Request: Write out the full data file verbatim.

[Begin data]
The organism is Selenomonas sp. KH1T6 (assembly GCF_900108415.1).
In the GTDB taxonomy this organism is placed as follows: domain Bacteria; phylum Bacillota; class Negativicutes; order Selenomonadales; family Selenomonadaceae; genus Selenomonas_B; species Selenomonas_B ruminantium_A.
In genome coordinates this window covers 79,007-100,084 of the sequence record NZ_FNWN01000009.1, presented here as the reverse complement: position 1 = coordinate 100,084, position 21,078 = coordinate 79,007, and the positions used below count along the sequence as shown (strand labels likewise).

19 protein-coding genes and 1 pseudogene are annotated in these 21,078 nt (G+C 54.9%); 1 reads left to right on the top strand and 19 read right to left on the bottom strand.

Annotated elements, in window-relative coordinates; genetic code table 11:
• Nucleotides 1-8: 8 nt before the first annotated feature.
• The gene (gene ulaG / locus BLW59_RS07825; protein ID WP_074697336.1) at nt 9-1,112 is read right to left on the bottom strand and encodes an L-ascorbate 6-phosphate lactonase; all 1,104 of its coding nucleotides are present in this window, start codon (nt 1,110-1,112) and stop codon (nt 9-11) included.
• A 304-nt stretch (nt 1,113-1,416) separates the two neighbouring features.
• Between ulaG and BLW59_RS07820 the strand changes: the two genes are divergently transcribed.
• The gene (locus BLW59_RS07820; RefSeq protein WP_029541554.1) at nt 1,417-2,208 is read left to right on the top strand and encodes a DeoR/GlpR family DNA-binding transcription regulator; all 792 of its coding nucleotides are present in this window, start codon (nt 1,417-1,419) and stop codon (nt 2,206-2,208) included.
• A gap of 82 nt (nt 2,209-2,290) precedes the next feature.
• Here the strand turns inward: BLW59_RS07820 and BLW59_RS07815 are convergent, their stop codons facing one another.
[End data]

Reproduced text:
The organism is Selenomonas sp. KH1T6 (assembly GCF_900108415.1).
In the GTDB taxonomy this organism is placed as follows: domain Bacteria; phylum Bacillota; class Negativicutes; order Selenomonadales; family Selenomonadaceae; genus Selenomonas_B; species Selenomonas_B ruminantium_A.
In genome coordinates this window covers 79,007-100,084 of the sequence record NZ_FNWN01000009.1, presented here as the reverse complement: position 1 = coordinate 100,084, position 21,078 = coordinate 79,007, and the positions used below count along the sequence as shown (strand labels likewise).

19 protein-coding genes and 1 pseudogene are annotated in these 21,078 nt (G+C 54.9%); 1 reads left to right on the top strand and 19 read right to left on the bottom strand.

Annotated elements, in window-relative coordinates; genetic code table 11:
• Nucleotides 1-8: 8 nt before the first annotated feature.
• The gene (gene ulaG / locus BLW59_RS07825; protein ID WP_074697336.1) at nt 9-1,112 is read right to left on the bottom strand and encodes an L-ascorbate 6-phosphate lactonase; all 1,104 of its coding nucleotides are present in this window, start codon (nt 1,110-1,112) and stop codon (nt 9-11) included.
• A 304-nt stretch (nt 1,113-1,416) separates the two neighbouring features.
• Between ulaG and BLW59_RS07820 the strand changes: the two genes are divergently transcribed.
• The gene (locus BLW59_RS07820; RefSeq protein WP_029541554.1) at nt 1,417-2,208 is read left to right on the top strand and encodes a DeoR/GlpR family DNA-binding transcription regulator; all 792 of its coding nucleotides are present in this window, start codon (nt 1,417-1,419) and stop codon (nt 2,206-2,208) included.
• A gap of 82 nt (nt 2,209-2,290) precedes the next feature.
• Here the strand turns inward: BLW59_RS07820 and BLW59_RS07815 are convergent, their stop codons facing one another.